A parade of entrepreneurs, sharing struggles they’ve encountered trying to start their businesses, have become the faces of occupational licensure reform in Nebraska.
The masseuse who chose to locate her practice in Council Bluffs, Iowa, rather than Omaha because Nebraska required hundreds more hours of training before she could get her license. The reflexologist who received a cease-and-desist letter from the state after 12 years of working from home.
The list goes on, as these individuals are among the many who have spoken out against what they feel are excessively onerous hurdles to clear in pursuit of their chosen career. Their testimony, alongside a growing body of research, indicates Nebraska has room to ease such regulations.
Occupational licenses are important in many businesses, and consumers must be protected from potentially fraudulent or dangerous situations. But the regulations governing these licenses must do so in a way that doesn’t unduly hinder new people or businesses from entering the field, thereby stifling competition or innovation to protect existing industry.
People with lower incomes, minorities and those who have served time in prison tend to be disproportionately affected by occupational-licensing requirements. The libertarian Institute for Justice’s national report on the topic found vast differences in the number of jobs requiring licenses and what’s needed to obtain a license, varying widely from state to state.
The Nebraska Legislature has recently come out strongly in favor of examining and reducing these burdens. Roughly 200 jobs require occupational licenses, according to the Platte Institute; some of the standards reside in state code, while others are written and governed by industry and trade groups.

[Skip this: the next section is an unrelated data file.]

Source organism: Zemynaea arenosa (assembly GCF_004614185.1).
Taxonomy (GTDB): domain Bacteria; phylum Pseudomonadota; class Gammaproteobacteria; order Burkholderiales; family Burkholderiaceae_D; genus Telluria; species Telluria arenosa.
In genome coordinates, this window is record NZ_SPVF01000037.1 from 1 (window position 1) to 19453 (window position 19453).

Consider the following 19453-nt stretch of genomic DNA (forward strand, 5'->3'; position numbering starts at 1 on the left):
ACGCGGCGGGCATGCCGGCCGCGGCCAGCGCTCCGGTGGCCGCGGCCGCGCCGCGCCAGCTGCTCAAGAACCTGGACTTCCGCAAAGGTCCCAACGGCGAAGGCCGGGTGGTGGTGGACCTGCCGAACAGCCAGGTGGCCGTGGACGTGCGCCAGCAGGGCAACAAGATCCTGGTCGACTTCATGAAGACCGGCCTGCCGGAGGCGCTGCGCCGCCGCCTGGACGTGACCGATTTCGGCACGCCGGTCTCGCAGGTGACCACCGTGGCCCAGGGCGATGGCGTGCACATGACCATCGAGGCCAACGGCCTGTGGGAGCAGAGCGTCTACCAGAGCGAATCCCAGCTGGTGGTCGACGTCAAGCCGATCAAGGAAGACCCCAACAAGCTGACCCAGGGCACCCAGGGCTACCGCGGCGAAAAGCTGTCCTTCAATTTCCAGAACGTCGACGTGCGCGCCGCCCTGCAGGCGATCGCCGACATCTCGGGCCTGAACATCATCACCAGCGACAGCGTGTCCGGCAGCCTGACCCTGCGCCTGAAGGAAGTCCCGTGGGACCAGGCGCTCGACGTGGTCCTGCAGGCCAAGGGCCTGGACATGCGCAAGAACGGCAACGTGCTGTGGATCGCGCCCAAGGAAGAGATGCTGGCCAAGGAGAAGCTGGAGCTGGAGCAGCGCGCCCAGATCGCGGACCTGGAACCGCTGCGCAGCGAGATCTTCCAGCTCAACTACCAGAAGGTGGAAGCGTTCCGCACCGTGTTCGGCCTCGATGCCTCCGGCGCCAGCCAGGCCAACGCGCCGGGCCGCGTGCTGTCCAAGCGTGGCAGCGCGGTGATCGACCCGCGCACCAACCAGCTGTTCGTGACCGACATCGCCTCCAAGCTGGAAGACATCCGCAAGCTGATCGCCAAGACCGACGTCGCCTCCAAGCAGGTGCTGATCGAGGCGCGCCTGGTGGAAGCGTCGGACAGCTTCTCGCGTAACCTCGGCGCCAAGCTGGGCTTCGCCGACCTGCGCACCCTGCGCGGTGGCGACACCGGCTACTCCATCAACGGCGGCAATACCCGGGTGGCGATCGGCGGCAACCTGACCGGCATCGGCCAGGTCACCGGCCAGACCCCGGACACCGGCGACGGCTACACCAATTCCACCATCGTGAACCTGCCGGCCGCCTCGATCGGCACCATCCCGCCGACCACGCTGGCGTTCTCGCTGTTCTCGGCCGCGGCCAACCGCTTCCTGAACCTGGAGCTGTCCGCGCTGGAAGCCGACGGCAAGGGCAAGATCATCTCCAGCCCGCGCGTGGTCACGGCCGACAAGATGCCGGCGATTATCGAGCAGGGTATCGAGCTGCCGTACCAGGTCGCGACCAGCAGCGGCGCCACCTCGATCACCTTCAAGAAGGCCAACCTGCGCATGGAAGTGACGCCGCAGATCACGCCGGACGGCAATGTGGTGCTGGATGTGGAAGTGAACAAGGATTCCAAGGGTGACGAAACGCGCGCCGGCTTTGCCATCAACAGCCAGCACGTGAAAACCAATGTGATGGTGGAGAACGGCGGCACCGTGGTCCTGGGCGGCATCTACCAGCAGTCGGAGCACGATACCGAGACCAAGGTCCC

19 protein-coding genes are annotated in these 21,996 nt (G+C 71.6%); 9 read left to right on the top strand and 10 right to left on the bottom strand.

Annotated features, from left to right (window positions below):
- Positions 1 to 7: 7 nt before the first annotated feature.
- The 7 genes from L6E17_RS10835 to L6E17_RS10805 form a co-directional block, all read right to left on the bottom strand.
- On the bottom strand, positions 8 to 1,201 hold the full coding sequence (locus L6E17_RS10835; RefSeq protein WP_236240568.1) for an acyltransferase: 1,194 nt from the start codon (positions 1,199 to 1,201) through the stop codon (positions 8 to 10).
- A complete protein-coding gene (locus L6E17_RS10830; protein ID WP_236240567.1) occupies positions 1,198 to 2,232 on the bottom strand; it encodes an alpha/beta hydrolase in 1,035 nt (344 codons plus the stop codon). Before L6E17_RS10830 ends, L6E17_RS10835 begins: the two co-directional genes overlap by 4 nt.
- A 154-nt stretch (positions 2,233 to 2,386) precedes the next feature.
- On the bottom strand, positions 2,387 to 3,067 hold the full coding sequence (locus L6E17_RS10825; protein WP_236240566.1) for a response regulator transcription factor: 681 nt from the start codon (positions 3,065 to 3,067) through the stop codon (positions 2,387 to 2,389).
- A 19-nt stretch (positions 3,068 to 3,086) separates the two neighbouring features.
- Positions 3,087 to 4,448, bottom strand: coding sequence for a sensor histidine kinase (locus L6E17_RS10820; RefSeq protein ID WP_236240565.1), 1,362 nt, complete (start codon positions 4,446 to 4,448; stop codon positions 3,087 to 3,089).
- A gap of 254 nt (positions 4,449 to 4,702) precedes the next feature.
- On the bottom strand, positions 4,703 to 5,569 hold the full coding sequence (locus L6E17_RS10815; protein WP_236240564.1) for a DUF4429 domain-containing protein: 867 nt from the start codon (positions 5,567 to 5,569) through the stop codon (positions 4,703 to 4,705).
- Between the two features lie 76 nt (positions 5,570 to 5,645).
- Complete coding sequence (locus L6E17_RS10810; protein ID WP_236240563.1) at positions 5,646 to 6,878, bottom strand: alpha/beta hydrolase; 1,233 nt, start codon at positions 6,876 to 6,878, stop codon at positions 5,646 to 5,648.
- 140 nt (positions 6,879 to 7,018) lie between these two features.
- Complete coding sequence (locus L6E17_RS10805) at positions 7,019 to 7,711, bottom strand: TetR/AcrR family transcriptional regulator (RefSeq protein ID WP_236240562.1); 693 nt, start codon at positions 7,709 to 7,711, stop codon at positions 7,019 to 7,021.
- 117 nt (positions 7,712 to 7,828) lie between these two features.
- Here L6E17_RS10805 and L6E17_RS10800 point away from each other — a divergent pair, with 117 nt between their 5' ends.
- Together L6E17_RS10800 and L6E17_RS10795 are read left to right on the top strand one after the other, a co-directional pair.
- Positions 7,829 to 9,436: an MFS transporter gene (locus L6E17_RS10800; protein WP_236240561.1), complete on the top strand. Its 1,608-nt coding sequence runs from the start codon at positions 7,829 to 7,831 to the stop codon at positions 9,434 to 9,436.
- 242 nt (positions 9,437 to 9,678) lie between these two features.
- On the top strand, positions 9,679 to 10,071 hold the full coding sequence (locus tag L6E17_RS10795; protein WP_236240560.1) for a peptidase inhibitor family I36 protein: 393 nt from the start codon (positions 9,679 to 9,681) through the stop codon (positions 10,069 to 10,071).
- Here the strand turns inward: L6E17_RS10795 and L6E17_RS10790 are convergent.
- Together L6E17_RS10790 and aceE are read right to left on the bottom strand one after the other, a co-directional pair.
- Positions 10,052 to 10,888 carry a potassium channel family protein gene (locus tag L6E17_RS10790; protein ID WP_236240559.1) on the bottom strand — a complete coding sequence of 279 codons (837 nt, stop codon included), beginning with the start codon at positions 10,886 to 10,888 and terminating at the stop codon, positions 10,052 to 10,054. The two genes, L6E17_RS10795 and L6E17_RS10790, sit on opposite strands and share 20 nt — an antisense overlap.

This session alone, senators introduced 23 bills that would have at least some effect on licensure reform or reciprocity agreements with other states. Three have already been signed by Gov. Pete Ricketts, while several others remain alive. The Legislature has also approved eight interim studies on licensing reform to be completed by year’s end, according to The Associated Press.
Such efforts appear to have bipartisan support in Nebraska, too.
The Platte Institute and American Civil Liberties Union are set to soon kick off a joint tour of the state to promote occupational licensure reform. Their partnership illustrates that not all legislation is monolithic and that disparate groups can work together toward a goal that benefits all parties.
Nebraska finds itself in strong position to make meaningful reform to improve the lots of its residents when lawmakers return in January. The political will certainly exists on both sides of the aisle, and reducing the burden for license-seekers — within reason — makes sense for the state.
In this case, less truly is more for Nebraska.